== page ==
Let’s disagree agreeably.
We live in a time where division seems to be common place. One man’s Brexit means Brexit, whilst another’s means “we didn’t properly know what we were voting for”. For one person Jeremy Corbyn is pro-Palestine, to another he’s an anti-Semite. For some, Boris Johnson says what everyone thinks, whilst for others he delivers appalling discriminatory statements. Trump is making America great again, or building walls and serving his super-rich friends. And in our church… Gay marriage might either go against the divine authority of the bible, or see an inclusive, loving Gospel more fully realised. Of course, there is the grey area between each of those positions. It feels though that with each division, positions are becoming ever more polarised.
The Methodist Church has a wonderful and proud history of pro-actively seeking justice. A history that is alive and well today. More and more Methodists are engaging in issues of justice, whether it be locally or nationally, and what a great place for today’s church to reside. However, are we at risk of making the situation worse? Not by what we believe, debate and campaign for, but by how we communicate in our search for justice.
Issues like Brexit elicit strong responses on both sides of the argument. As the stakes become higher, the arguments become stronger, and the language used becomes more passionate, robust, and sometimes down-right angry. At the same time, the positions held by both sides of the argument seems to be hardening, or even becoming more extreme versions of themselves. It seems the conversations, debates and campaigning aren’t bringing people together, but conversely, are pushing people further apart.
As a church, how do we respond? How do we represent Christ as we seek justice in these divisive issues? As Conference explores the Marriage and Relationship report, and over the next year, local churches discuss the issues raised, how do we honour God, the bible, and seek God’s will? How do we find a common place?
We must vocally stand up for what is right, what is good, and what is holy. But we must do this with a tone, manner and respect which is distinct from the debate held in the rest of our culture. Or else, where is Christ in what we say?
In a Methodist social media forum, I recently let another member know that I was finding the tone of their argument disagreeable. It was wonderfully ironic that my comments about how we speak to each other were met, by more than one person, with either accusations that I’d tell Christ what he says is disagreeable, or with sarcastic and mocking comments, or being told that I’m just a newcomer, or somebody with ‘different’ ethics and theology – presumably not Methodist enough for that Methodist forum. It seems my point was somewhat missed.
The main argument against my request for a gentler debate was that Christ used some pretty fruity language towards the Pharisees and Sadducees, that he turned tables over in the temple, and was generally direct when faced with an injustice, or wrongdoing. All true, but that’s not the whole story of the gospels. What about the comforting Christ, the compassionate Christ, the grace giving Christ?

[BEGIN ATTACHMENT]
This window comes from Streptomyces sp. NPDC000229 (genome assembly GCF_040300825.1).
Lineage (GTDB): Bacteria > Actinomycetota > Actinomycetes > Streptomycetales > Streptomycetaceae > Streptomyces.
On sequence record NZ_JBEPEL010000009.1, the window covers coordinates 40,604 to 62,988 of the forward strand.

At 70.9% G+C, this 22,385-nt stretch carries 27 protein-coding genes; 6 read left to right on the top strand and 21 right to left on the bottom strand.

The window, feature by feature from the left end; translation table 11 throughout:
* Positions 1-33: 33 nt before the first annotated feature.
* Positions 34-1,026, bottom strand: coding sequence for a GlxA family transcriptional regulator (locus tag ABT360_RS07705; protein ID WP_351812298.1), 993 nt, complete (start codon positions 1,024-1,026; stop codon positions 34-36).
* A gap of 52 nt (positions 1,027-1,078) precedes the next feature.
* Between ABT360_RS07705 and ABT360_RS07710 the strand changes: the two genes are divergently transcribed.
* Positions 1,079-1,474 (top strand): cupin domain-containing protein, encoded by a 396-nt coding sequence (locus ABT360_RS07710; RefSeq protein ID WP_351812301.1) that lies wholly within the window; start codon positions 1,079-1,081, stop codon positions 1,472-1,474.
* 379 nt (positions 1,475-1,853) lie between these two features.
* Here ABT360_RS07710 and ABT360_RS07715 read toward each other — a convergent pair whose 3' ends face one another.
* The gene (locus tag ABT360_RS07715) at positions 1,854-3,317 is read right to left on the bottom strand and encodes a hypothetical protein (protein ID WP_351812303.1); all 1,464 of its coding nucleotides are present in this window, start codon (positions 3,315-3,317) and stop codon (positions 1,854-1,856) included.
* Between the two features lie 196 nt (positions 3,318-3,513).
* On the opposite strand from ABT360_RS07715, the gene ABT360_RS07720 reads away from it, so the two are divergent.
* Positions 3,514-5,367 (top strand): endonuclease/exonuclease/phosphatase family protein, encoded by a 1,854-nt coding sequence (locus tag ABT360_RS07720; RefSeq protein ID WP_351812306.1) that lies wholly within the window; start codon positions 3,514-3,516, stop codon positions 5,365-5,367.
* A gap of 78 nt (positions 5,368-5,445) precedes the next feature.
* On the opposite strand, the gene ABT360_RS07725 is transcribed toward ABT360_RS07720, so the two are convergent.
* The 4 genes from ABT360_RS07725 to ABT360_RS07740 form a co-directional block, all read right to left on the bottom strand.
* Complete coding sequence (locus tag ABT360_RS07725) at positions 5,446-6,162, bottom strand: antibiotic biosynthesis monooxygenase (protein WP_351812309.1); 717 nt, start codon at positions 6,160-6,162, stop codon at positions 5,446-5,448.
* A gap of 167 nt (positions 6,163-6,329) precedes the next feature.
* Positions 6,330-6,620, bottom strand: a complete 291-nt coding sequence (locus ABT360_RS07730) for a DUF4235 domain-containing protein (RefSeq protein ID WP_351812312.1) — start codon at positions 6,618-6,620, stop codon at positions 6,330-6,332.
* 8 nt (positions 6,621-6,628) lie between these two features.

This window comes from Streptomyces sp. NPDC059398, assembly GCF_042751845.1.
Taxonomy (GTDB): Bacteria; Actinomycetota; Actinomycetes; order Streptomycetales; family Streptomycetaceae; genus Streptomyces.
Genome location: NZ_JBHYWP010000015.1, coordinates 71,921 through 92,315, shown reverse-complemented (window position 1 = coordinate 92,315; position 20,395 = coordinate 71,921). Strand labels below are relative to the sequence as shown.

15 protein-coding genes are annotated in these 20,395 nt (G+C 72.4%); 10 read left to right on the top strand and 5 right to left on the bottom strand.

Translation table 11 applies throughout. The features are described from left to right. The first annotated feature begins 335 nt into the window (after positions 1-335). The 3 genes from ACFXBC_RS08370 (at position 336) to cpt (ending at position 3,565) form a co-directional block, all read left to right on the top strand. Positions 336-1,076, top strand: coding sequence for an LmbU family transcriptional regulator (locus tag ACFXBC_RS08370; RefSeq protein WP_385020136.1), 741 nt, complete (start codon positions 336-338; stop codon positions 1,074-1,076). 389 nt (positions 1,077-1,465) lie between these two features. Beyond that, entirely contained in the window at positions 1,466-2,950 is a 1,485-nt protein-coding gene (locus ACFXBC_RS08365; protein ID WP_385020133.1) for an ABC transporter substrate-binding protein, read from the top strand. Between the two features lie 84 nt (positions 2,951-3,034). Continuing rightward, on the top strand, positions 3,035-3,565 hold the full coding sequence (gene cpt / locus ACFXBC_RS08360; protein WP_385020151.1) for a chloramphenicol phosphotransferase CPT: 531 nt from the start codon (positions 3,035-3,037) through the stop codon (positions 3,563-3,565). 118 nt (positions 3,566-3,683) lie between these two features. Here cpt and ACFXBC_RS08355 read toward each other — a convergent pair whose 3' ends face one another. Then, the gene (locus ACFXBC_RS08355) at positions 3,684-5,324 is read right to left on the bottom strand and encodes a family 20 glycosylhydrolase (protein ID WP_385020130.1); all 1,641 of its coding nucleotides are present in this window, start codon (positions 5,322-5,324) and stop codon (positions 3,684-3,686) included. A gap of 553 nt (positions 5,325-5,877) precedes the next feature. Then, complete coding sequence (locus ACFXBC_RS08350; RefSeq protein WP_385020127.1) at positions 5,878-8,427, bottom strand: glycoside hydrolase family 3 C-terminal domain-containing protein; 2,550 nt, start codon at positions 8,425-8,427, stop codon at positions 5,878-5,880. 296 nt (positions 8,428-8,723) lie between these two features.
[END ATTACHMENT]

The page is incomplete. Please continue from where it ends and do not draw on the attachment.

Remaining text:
John Wesley wrote a sermon, centuries ago, which is particularly pertinent in the present social media age. A sermon which might lend insight on how we should speak, particularly to our brothers and sisters in Christ, who we might view as wrong, or sinful. Guidance perhaps on how we should speak of equality to those who use racist, homophobic or discriminatory language. Guidance on how we speak to those who support parties, politicians, or opinions which are different to our own.
Wesley explores Matthew 18:15-17: “15If your brother or sister sins, go and point out their fault, just between the two of you…” When you do so, says Wesley, you should not do so proudly, as if you are better than the other person. You should avoid any hint of hatred or ill will. When we are impassioned to see injustice overturned, this may be tricky. But Wesley warns, that in our “noble… holy indignation against these vile creatures, we commit sin from mere hatred of sin! We serve the devil out of pure zeal for God!” Rather, your words should be gentle in the hope of winning the other person over.
Wesley’s final point in his wonderfully titled sermon, “The cure of Evil-speaking”, is that if, even after all persuasion the sinner – or we may apply the sentiment to a person who holds an alternative view – does not change their mind, and come around to your argument that: “Indeed you still owe to him…earnest, tender goodwill. You owe him courtesy, as an occasion offers all the offices of humanity.”
In this time of division, change and challenge, I love Wesley’s idea of letting our words be gentle in the hope of winning over the other person. What a difference the Methodist Church could make in the issues facing our communities and country today, if each of us not only take a lead on these issues, but lead on how debate and discussion should be held. Maybe, just maybe, we might then unite, and not divide.